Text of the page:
Chelsea C

Chelsea C., CA

Today is my lungaversary! A year ago today I underwent surgery to remove a tumor in the upper lobe of my right lung. I lost more than a third of my lung. It doesn’t sound like a lot until, well, you don’t have it. The story of how I ended up being diagnosed is one of luck and determination. And the moral of the story? You must be your own advocate and trust your instincts when you know something is wrong.

For several years I complained about pain in my right shoulder and pectoral muscle, as well as this warm sensation that felt like it ran from the front part of my shoulder towards my heart. That warm running sensation would trigger an anxiety attack, which made me feel like I was having a heart attack. I was told repeatedly by doctors in Istanbul, Atlanta and, even, Bellingham, that it was 1) in my head, 2) an anxiety attack, 3) a rotator cuff injury or --my favorite-- 4) being fat, out of shape and, therefore, short of breath - and that in turn was triggering an anxiety attack that was making me believe I was having a heart attack.

Turns out, it was lung cancer. And the symptoms I had — the shoulder pain, the upper right pectoral discomfort, the warm running sensation, the shortness of breath — are typical symptoms. I didn’t have a cough.

I’ve tracked down x-rays and other films from over the years, and the tumor was there — small, but visible— for a few years prior to my diagnosis. It was either missed or ignored by a number of medical professionals. But that’s for another story.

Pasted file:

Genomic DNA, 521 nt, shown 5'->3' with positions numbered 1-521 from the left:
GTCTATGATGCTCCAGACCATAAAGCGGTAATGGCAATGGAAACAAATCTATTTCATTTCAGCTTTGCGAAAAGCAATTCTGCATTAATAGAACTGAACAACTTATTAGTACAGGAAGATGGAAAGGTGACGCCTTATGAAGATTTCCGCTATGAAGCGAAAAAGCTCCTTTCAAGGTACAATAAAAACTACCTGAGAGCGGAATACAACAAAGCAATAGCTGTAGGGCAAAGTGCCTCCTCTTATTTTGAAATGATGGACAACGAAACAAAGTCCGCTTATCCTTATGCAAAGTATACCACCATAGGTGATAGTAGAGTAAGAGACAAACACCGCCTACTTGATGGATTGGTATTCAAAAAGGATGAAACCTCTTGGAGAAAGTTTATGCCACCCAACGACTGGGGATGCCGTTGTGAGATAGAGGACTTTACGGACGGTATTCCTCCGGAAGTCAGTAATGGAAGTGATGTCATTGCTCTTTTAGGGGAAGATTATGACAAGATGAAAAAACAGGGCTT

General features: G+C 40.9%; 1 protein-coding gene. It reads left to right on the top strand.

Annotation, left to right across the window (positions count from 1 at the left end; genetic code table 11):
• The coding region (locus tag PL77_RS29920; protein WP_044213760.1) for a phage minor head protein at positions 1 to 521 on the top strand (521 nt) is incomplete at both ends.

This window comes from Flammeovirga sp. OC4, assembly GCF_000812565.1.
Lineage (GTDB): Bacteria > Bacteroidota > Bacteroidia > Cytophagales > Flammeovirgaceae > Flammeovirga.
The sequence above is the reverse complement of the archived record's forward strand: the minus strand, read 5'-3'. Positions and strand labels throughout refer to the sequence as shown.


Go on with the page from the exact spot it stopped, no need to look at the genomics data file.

The cancer was caught last year, a few days before my birthday, after I experienced a moment where I couldn’t take a full breath.It was a strange feeling, only on my right side. It passed within seconds. But it felt like something was wrong. I still remember saying to the doctor at the walk-in clinic, “It feels like something is wrong, but it’s probably just an anxiety attack.” But this doctor did something that the others didn’t do - he listened, really listened to what I was describing. He ordered a few extra tests. One was a chest x-ray. A few hours later I took a call from that doctor as I was standing in the pet food aisle at Haagens, buying food for Socks and Nike the Cat.

“Do you have any chest films we can look at,” he asked.

I could feel the color drain from my face.

“What did you find?” I asked.

“There appears to be a mass in the upper right lobe of your lung,” he said.

I was silent for a minute, staring at the Blue Buffalo canned kitten food.

That doctor likely saved my life because he listened … not just about my symptoms that day, but about my journey of complaints about my symptoms.

A year ago today, I woke up in the hospital with a stranger looking over me, holding my hand, talking me through the pain and the tears. There were more strangers - wonderful nurses, male and female — who would get me through those first hard hours, encourage me to take my first steps with a chest tube, then more steps without the chest tube. The hospital wouldn’t allow my sister in the building. COVID protocols.

I am one of the lucky ones. I sometimes need to remind myself of that when I have a tough moment. Yes, I still have them — moments of frustration, moments of sadness and moments of anger. But those moments are fewer and fewer these days.

I’m still working to restore as much lung capacity as I can. It’s harder than it sounds. I am determined to get as much back as I can. I am after the lungevity, so to speak.

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